Film About a Father Who

critic Reviews

, 100% Fresh Tomatometer Score
  • , Fresh Tomatometer Score
    Jenny NulfAustin Chronicle
    Film About a Father Who is not meant to give Sachs answers to her labyrinth of affection toward her father, but rather used to understand the man from whom she seeks so much approval.
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  • , Fresh Tomatometer Score
    Matt Zoller SeitzRogerEbert.com
    The movie is always fascinating, even when it seems to lose or drop the threads of therapeutic/psychological understanding woven throughout the project.
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  • , Fresh Tomatometer Score
    Robert AbeleLos Angeles Times
    The result is a sharply assembled multiformat collage of memory and investigation that starts like a trip any of us might make into a what-made-him-tick past, but ends in the present with scattered feelings and tenuous bonds.
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  • , Fresh Tomatometer Score
    Steve PondTheWrap
    Jagged and disorderly, confounding and charming and sometimes irritating - just like the man at its center.
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  • , Fresh Tomatometer Score
    Ben KenigsbergNew York Times
    [A] brisk, prismatic and richly psychodramatic family portrait...
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  • , Fresh Tomatometer Score
    Pat BrownSlant Magazine
    Throughout, Lynne Sachs undercuts the image of the past as simpler or more stable than the present.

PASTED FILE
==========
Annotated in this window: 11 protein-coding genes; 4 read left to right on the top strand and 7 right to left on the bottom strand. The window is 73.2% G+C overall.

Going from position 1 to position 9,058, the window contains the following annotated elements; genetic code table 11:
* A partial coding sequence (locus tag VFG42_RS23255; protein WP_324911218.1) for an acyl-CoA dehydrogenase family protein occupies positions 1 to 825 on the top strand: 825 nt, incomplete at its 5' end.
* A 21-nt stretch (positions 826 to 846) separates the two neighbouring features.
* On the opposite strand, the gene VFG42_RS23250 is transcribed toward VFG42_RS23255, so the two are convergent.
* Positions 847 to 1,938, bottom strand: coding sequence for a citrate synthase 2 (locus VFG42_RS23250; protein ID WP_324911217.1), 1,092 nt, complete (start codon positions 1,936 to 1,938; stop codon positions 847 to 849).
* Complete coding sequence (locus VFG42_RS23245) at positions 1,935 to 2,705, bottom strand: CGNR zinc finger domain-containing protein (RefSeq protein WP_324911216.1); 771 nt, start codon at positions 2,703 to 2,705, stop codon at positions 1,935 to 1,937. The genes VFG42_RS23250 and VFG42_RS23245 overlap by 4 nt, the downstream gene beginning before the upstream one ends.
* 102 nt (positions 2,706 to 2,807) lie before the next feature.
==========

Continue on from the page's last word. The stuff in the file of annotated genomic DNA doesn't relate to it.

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  • , Fresh Tomatometer Score
    Dennis Harvey48 Hills
    Compromised largely of home movies covering decades, Film About a Father Who is a semi-experimental collage documentary that asks the question "How can you love people you don't know?"
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  • , Fresh Tomatometer Score
    Craig D. LindseyNashville Scene
    These days, old age has set in, and the younger Sachs predictably finds that getting answers out of the artful codger about his years of reckless philandering/fathering isn't easy.
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  • , Fresh Tomatometer Score
    Steve EricksonGay City News
    Sachs refuses to pass judgment on a man who was neglectful and selfish. The film's spectators probably won't be so reluctant.
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  • , Fresh Tomatometer Score
    Diane CarsonKDHX (St. Louis)
    It may raise the question, "Can we ever really understand another person?" Whatever the answer, Lynne Sachs shows her effort results in a powerful, haunting film.
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